My gamedev journey is progressing very slowly, but I’m happy to say it is progressing!

Back around two months ago, feeling all shiny and inspired after having built a tiny, insignificant, yet (to my noobly eyes) beautiful little level in Unreal Engine 4, I set out to build an interactive version of the building in my “Exploit Agency” logo. I figured this would be a perfect starter project. In it’s simplest form it’s just a big ol’ cube sitting on a plane. I could use it to learn all the basics: static meshes, coordinates and scale, textures and materials, lighting, player navigation, and so on. Once I had a simple version of the outer building done, I’d start on the interior. The inside of the building would require a great deal more planning and attention to detail, but by then I would have progressed naturally into the required skills.

I hit a snag on day one. It took very little time to set up my building (a rather large cube) and ground plane (a rather large, flat cube). I even made a quick ‘n dirty concrete material for the building. I was starting in on the windows and doors when I noticed something odd: the shadow cast by the building was… wonky. Instead of forming a neat, crisp line, the shadow was blobby, lumpy, and way too small.

Blobby Shadow
What the heck?

I searched through various settings but couldn’t find anything that looked even remotely applicable to the problem. I tweaked this and that, tried rearranging and recreating the static meshes. Nothing worked. I moved on. When I finally came back to the shadow problem, I found things in an even worse state: my shadows weren’t lumpy anymore. They were just gone.

What the heck? This was one of those things that should “just work”, right? I couldn’t imagine which switch I might’ve flipped, what option I might have set that would have broken something so seemingly basic. The shadows looked fine while editing, but as soon as I built and ran the game, they vanished.

It was clear I didn’t understand some very basic, fundamental ideas. I imagined the problem had something to do with the way even simple objects in game engines have multiple layers of data: One for the shape itself, one for detecting collisions, and multiples layers of information in the material. I found an article on lightmaps on Epic’s sight, but then found more ideas I didn’t understand. Some of the terms were vaguely familiar—I remembered the idea of “UV” coordinates from my days tinkering with 3D modeling in AutoCAD—but I couldn’t translate what I was reading into a solution for my shadow problem.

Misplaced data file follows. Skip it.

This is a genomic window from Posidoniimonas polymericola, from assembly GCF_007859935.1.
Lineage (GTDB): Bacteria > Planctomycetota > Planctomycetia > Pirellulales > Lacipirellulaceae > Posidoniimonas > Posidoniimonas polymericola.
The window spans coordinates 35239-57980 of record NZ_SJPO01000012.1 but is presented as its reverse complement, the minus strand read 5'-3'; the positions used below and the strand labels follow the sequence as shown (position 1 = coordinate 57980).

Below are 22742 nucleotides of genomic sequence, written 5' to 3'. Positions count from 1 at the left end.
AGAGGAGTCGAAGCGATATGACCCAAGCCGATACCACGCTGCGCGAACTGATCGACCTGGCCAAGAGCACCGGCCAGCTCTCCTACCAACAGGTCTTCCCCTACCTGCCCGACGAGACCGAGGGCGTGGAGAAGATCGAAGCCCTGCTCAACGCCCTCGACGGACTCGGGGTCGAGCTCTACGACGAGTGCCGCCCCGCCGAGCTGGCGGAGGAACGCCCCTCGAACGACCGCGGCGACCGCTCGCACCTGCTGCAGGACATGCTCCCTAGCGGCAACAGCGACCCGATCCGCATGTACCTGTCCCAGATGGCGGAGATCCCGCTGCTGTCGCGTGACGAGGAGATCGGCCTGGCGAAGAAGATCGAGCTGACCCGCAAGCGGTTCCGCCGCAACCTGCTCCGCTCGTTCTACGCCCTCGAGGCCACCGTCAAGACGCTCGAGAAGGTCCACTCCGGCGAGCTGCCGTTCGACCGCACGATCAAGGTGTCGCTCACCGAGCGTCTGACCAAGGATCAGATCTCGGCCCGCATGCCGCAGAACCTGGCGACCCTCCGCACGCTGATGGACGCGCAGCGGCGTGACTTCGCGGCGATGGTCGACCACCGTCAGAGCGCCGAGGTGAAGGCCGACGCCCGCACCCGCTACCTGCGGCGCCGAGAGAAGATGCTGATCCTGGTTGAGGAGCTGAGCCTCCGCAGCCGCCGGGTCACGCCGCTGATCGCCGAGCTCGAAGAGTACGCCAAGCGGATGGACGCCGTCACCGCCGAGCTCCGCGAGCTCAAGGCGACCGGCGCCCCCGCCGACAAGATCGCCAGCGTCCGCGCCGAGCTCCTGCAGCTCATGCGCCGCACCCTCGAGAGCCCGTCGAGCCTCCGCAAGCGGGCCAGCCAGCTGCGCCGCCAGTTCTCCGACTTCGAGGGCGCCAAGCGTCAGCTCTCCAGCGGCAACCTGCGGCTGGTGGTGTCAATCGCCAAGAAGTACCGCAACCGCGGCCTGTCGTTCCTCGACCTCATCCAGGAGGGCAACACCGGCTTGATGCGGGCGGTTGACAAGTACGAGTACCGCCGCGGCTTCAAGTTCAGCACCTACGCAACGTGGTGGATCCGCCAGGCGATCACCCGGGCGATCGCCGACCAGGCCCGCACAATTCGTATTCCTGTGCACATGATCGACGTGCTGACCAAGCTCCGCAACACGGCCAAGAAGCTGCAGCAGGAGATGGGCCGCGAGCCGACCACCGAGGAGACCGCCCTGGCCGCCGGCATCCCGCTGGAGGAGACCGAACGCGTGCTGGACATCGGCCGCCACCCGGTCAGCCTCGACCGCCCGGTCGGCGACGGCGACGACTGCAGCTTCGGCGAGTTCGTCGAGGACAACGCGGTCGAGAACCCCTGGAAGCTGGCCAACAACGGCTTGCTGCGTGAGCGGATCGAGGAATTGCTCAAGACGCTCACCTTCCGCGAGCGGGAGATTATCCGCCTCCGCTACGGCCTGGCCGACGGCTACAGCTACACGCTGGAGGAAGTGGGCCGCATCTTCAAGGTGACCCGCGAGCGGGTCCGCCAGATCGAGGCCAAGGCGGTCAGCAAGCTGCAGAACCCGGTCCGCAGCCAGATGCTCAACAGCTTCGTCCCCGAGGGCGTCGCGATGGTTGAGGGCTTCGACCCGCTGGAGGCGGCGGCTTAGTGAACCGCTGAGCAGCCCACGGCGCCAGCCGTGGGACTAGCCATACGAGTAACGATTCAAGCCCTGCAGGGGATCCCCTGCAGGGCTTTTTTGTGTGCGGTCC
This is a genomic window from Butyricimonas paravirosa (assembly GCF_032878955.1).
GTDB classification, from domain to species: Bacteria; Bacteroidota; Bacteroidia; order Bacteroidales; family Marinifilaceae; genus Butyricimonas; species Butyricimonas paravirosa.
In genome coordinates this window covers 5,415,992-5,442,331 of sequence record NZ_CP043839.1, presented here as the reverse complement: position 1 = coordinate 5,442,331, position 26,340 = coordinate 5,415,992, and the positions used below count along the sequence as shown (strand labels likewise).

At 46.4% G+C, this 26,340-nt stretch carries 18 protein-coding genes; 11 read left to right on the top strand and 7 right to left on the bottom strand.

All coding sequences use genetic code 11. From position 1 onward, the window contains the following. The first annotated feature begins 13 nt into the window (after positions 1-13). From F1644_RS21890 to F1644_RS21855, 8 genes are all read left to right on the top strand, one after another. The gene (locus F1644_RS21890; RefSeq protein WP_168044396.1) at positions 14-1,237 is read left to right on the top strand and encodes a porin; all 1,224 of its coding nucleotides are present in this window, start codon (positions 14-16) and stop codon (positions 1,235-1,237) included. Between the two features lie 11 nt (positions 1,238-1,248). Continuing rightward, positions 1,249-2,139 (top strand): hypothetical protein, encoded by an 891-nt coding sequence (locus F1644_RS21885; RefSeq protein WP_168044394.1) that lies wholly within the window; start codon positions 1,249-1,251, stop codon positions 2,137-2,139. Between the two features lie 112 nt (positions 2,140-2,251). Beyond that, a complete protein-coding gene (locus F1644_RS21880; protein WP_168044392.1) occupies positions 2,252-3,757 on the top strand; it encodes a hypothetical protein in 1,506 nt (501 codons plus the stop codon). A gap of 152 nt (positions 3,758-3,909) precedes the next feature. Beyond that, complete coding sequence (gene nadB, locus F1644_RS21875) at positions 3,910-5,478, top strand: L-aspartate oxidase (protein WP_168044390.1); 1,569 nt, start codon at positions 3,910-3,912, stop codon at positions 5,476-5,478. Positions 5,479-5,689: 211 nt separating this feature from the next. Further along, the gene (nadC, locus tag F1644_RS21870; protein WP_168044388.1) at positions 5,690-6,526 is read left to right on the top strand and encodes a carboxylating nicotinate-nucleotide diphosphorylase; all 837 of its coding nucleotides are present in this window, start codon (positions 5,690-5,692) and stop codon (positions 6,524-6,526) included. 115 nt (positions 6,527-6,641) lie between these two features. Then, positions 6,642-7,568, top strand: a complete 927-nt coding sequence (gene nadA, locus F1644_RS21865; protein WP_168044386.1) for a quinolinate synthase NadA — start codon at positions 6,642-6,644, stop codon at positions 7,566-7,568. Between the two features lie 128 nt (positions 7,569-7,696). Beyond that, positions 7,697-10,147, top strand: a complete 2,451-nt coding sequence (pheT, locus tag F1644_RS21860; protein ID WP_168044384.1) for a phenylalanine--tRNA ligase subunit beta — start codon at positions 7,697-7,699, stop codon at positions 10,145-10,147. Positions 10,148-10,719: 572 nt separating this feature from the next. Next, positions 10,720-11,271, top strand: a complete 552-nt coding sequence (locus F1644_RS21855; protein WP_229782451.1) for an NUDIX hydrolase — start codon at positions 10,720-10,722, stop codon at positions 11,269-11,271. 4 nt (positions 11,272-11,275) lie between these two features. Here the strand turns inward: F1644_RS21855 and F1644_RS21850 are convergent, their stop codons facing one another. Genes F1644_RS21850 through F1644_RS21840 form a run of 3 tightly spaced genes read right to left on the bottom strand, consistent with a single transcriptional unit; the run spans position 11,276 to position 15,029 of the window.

That’s when I took a step back to focus on modeling for a while. I imagined that if I learned to import static meshes into Unreal from another program, I’d pick up the necessary skills and knowledge in the process.

I dove into Blender. It was a lot of fun—too much fun, really, since I got a little distracted learning how to use the Cycles renderer. But I got what I needed. Armed with a better understanding of UV’s and “unwrapping” meshes, I returned to the article on lightmaps and finally understood what I was reading.

Fun, but pointless and distracting. Except this did prompt an idea for a game...
A hairy cube. Fun, but pointless and distracting. Except it did give me an idea for a game…

The problem turned out to be an issue with lightmap resolution. This post is already running a little long, so I’ll post the details separately.

Lessons Learned

UV’s and Unwrapping

Modeling has changed a lot since I used AutoCAD back in the 90’s, and I never had any professional training to begin with. Back then, if I wanted to properly align a texture on a model, it would involve a lot of manual, experimental tweaking to get things just right. The idea of “unwrapping” your meshes so you can just lay them out flat on an image for mapping is pretty amazing. I’m sure it’s commonplace and boring for most people these days, but just try going without it.

Reach Out!

The biggest lesson for me here isn’t technical. I probably could have worked through all this in half the time or less if I’d just reached out to others: Post a question on Reddit or the Unreal forums or some other community of gamedev folks. By going it alone, I burned up nearly two months. Sure, I picked up some valuable skills and knowledge along the way, but that would have come in its own time either way.

Next Steps

  1. Ask around for guidance on lightmap size. Is it more art than science? Even so, it can’t all be voodoo, divination, and luck. What factors influence whatever the “appropriate” lightmap size is?
  2. Build a few samples that show the effect of lightmap size. Maybe make a walkthrough video.
  3. Move on to game development. Avoid getting wrapped up (no pun intended) in modeling and materials by using geometric primitives like cubes, spheres, and cones with flat shading. Focus efforts on making an interactive experience.
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